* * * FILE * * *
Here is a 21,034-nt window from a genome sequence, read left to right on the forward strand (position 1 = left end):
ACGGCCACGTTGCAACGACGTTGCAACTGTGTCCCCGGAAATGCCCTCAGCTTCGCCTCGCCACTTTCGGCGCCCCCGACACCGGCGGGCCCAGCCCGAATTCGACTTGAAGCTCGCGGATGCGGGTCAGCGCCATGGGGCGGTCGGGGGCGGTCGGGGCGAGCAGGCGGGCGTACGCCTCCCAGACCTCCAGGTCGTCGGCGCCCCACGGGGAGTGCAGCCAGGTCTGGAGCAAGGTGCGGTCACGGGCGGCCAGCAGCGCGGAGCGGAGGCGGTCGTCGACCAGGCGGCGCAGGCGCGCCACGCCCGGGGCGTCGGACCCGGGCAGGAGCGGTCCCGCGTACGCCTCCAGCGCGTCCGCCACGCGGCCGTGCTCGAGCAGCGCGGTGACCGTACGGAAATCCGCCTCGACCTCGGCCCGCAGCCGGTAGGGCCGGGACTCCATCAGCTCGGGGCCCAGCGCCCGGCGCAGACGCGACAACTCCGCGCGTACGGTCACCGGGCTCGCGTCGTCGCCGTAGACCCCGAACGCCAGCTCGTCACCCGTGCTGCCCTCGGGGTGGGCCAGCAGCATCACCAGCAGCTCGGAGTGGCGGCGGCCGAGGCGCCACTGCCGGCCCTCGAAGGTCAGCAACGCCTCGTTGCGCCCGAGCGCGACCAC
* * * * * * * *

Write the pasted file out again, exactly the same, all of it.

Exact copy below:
Here is a 21,034-nt window from a genome sequence, read left to right on the forward strand (position 1 = left end):
ACGGCCACGTTGCAACGACGTTGCAACTGTGTCCCCGGAAATGCCCTCAGCTTCGCCTCGCCACTTTCGGCGCCCCCGACACCGGCGGGCCCAGCCCGAATTCGACTTGAAGCTCGCGGATGCGGGTCAGCGCCATGGGGCGGTCGGGGGCGGTCGGGGCGAGCAGGCGGGCGTACGCCTCCCAGACCTCCAGGTCGTCGGCGCCCCACGGGGAGTGCAGCCAGGTCTGGAGCAAGGTGCGGTCACGGGCGGCCAGCAGCGCGGAGCGGAGGCGGTCGTCGACCAGGCGGCGCAGGCGCGCCACGCCCGGGGCGTCGGACCCGGGCAGGAGCGGTCCCGCGTACGCCTCCAGCGCGTCCGCCACGCGGCCGTGCTCGAGCAGCGCGGTGACCGTACGGAAATCCGCCTCGACCTCGGCCCGCAGCCGGTAGGGCCGGGACTCCATCAGCTCGGGGCCCAGCGCCCGGCGCAGACGCGACAACTCCGCGCGTACGGTCACCGGGCTCGCGTCGTCGCCGTAGACCCCGAACGCCAGCTCGTCACCCGTGCTGCCCTCGGGGTGGGCCAGCAGCATCACCAGCAGCTCGGAGTGGCGGCGGCCGAGGCGCCACTGCCGGCCCTCGAAGGTCAGCAACGCCTCGTTGCGCCCGAGCGCGACCAC